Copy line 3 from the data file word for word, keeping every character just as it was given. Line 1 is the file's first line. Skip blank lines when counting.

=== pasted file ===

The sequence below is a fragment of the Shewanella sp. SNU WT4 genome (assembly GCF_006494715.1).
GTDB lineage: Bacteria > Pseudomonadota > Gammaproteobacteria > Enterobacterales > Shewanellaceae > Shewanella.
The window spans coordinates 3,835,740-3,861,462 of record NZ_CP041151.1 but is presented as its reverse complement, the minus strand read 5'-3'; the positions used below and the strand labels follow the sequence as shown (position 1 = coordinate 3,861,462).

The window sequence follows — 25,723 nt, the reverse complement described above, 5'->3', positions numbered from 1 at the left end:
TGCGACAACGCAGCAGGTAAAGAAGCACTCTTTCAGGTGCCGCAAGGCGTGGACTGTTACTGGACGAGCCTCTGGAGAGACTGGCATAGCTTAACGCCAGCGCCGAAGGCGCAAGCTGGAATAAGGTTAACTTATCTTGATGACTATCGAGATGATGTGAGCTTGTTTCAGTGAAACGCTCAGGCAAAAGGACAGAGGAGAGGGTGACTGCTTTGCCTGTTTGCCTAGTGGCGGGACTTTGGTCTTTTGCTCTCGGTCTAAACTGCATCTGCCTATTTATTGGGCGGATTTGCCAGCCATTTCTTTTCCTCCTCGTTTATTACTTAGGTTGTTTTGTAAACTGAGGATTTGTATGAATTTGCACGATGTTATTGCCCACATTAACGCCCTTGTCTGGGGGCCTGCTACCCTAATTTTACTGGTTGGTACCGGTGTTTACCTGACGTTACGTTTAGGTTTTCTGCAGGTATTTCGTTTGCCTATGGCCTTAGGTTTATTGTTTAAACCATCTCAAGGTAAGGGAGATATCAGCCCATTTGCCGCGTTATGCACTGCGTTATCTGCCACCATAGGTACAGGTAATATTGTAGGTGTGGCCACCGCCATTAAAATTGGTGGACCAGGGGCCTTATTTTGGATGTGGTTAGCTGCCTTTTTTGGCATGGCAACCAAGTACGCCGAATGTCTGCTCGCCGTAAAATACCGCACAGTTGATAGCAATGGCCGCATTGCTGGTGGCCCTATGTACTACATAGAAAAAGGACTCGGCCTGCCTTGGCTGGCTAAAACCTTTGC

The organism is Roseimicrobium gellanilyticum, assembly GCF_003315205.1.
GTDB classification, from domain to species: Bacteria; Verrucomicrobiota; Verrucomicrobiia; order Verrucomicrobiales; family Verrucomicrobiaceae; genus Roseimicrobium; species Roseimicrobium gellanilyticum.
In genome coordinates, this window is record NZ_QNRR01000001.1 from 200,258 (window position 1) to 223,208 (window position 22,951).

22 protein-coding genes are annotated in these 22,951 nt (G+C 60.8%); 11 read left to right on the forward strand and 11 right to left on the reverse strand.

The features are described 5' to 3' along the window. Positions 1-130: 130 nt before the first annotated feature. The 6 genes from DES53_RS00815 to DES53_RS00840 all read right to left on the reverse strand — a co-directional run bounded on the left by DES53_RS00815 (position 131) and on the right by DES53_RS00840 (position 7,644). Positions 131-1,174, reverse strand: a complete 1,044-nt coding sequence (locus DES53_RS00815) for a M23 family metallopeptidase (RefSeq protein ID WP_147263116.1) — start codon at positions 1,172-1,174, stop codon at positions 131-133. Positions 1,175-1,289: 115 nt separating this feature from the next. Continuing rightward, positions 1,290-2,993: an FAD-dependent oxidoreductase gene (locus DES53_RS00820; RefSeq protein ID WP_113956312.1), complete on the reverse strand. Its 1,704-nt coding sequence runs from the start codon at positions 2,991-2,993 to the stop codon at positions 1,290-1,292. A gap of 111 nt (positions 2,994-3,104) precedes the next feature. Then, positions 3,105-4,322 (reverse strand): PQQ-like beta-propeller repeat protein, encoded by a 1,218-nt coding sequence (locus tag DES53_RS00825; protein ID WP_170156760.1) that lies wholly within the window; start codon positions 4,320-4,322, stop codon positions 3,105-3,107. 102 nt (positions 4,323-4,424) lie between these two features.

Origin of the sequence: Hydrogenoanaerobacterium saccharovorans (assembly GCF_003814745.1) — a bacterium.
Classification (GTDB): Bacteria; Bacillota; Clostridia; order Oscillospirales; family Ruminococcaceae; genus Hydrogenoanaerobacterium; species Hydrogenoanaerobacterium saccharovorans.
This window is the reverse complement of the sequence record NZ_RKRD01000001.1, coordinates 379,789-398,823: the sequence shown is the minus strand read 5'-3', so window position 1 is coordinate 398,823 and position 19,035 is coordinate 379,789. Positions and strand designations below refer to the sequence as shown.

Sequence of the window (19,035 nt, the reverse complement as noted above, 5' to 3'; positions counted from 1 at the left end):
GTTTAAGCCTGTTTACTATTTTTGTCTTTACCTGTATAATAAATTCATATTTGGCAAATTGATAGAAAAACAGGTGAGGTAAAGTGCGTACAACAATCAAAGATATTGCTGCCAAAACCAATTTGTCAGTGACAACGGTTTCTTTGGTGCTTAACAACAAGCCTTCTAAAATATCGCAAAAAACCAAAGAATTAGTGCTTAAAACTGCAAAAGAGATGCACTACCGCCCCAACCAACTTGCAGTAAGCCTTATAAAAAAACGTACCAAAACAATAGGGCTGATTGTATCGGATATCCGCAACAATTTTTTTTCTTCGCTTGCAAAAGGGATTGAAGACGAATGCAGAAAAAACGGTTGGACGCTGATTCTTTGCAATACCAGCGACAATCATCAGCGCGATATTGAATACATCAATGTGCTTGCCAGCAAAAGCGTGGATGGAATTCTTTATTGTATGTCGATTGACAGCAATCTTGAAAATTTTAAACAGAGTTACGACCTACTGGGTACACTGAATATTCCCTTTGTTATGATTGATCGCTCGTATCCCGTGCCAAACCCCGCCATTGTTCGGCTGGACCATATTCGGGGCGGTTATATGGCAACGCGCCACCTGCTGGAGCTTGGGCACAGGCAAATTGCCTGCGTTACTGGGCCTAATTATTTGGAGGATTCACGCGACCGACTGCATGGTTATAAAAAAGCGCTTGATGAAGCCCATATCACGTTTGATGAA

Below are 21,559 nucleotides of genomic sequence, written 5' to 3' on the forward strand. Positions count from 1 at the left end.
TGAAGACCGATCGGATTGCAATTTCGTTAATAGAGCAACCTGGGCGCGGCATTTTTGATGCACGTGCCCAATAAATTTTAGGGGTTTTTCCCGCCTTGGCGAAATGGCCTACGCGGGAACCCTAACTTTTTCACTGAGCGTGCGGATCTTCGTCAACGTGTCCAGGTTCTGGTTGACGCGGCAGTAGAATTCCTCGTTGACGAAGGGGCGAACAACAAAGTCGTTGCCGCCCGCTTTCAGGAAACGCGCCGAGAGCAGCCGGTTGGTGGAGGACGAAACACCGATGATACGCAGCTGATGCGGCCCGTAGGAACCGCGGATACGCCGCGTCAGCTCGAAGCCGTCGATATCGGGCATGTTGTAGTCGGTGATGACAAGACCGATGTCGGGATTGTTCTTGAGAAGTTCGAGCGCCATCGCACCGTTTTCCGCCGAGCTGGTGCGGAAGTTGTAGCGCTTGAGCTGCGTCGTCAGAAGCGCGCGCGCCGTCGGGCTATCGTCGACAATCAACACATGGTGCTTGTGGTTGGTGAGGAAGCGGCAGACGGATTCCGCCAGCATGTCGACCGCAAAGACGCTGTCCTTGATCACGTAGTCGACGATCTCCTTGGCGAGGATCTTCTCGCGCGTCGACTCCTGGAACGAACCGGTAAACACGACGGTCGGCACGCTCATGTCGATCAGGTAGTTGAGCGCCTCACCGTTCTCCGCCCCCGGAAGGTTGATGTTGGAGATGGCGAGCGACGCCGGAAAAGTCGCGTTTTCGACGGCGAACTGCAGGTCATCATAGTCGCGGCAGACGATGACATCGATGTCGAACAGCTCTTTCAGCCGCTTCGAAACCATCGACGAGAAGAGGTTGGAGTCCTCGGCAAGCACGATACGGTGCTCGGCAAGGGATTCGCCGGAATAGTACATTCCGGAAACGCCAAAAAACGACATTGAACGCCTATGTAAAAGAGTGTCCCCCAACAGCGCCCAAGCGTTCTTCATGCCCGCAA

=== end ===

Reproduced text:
The window spans coordinates 3,835,740-3,861,462 of record NZ_CP041151.1 but is presented as its reverse complement, the minus strand read 5'-3'; the positions used below and the strand labels follow the sequence as shown (position 1 = coordinate 3,861,462).